SPECIAL REPORT: How the City of Midland plans on fixing flooding - KWES NewsWest 9 / Midland, Odessa, Big Spring, TX: newswest9.com |

SPECIAL REPORT: How the City of Midland plans on fixing flooding problems

(Source: KWES) (Source: KWES)
MIDLAND, TX (KWES) -

If you've driven in Midland during any kind of storm or rain, you know it floods easily and the city knows it too. 

Flooding in Midland is expected when it rains, even if it's just for a few minutes.

"Do we have a drainage problem? Most definitely," said Midland Major, Jerry Morales. "Do we have a drainage plan? Yes."

The City of Midland said they're aware of the problem but it would cost anywhere from 50 to 75 million dollars to fix all of the city's drainage.

"It's a very expensive project and because it doesn't rain enough you don't need to really implement something if you're only going to get 20 days [of rain] a year, I think we can live through that," said Morales. 

"Here it's an inconvenience when we see it but it's not very often we see it," said Engineering Services Director, Jose Ortiz with The City of Midland. "We need to be mindful of our dollars and that we're not overreacting to something that's not a big issue to the City of Midland"

In 2016 it rained a total of 23 days in Midland, totaling just over 15 inches. The city said even though it isn't cost efficient to tear up a road to fix the drainage, they've already started a series of projects. While working on roads that already need construction, the city is improving drainage.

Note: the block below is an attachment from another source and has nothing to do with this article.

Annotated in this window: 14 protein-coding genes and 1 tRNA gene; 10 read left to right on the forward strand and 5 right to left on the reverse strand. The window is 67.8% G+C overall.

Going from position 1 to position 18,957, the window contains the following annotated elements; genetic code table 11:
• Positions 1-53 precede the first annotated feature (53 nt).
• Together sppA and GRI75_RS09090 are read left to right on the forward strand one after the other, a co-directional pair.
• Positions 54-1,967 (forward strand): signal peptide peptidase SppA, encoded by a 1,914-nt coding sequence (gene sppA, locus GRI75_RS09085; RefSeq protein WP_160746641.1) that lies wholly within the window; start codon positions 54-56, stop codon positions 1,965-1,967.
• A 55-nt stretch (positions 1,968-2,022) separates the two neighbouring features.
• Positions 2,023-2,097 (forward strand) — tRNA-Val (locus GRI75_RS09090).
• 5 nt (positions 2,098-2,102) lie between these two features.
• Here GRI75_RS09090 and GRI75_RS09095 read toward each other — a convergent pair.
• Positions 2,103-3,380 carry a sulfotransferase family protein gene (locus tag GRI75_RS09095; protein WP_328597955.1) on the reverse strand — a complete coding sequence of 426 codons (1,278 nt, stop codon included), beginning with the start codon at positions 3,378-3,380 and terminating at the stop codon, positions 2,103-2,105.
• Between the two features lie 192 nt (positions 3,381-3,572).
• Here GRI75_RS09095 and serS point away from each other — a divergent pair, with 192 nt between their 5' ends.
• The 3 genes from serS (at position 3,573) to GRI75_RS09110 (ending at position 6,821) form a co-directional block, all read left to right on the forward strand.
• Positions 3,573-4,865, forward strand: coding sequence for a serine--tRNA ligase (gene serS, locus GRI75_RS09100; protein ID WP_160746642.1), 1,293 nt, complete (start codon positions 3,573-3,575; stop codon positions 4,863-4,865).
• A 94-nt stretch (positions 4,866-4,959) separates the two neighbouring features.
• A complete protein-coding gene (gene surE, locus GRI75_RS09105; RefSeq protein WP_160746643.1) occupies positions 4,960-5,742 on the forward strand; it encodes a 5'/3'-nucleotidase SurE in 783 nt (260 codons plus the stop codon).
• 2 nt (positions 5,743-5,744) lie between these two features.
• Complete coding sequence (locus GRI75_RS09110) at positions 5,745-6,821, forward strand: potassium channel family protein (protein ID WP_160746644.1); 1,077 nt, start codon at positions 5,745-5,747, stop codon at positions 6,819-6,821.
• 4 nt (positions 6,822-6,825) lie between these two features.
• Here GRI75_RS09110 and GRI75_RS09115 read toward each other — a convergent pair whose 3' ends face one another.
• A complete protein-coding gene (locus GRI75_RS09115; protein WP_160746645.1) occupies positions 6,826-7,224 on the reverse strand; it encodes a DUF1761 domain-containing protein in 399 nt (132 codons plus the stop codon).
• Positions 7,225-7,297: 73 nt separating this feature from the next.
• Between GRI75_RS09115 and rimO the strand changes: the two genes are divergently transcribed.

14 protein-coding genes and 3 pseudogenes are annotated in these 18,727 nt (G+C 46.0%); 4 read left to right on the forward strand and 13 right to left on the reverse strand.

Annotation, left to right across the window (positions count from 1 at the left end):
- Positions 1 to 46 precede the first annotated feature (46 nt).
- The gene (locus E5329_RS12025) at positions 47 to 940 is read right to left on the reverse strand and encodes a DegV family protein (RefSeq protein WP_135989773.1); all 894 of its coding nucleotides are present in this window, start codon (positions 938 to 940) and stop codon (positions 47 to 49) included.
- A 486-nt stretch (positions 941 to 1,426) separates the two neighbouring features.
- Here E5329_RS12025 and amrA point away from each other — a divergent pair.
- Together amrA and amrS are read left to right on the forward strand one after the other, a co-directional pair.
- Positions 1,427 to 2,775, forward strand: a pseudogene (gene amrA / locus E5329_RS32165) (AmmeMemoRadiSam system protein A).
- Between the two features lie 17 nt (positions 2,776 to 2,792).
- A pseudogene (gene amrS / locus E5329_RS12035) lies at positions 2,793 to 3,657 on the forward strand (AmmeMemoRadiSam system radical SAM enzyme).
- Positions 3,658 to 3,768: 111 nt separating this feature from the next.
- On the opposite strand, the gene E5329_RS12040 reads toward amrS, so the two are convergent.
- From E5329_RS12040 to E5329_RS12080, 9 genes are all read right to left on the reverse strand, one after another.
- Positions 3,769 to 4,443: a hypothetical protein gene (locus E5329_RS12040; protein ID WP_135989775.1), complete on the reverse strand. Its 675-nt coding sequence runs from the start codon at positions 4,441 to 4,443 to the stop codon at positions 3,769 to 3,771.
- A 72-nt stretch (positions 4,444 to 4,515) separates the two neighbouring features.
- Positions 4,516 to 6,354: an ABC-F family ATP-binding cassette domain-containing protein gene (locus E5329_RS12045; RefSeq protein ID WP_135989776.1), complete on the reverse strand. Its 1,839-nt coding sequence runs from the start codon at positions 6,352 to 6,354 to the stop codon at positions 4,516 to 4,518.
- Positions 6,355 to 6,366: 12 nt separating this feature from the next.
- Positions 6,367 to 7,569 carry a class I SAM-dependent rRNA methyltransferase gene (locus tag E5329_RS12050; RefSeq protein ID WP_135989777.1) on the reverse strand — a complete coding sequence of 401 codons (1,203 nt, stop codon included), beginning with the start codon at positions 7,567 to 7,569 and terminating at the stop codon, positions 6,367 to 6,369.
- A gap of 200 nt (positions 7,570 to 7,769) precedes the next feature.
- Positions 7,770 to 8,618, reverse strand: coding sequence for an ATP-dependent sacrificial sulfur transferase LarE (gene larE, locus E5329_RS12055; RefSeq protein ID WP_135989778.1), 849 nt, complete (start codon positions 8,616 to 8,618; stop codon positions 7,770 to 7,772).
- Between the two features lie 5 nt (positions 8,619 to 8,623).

"If we're going to rehab a road if we have to tear it up to repave it at that time I like to look into putting in storm drain systems," said Ortiz. "So it doesn't take much more time, it is some more design efforts, it is more expensive but that's the time to do it. There's no reason to retrofit a storm drain system into an existing road."

The city said the current drainage system is designed to drain from northwest to southeast. That's why areas like Wadley, A St. and the duck pond see the most flooding. The rain water then gets carried out to Midland, Jal and Scharbauer Draws.

"The problem that we deal with now is that we've seen so much growth in Midland that the configuration and taking water to our roads to our draws is starting to be a problem for us, because we have so many more vehicles on our roads," said Ortiz. "So what we're up against is trying to come up with designs that are appropriate for our traffic."

The tall city hopes the improvements being done now will have a long lasting effect.

"We know for a fact Midland is going to continue to grow so when we do these types of projects we don't just think about today or five years from now we plan for 30, 40 years down the road," said Morales. 

The city of Midland said they do not have a deadline to finish the series of projects. They tell us in order to be able to do it all at once the city would have to look into debt and funding from other projects. 

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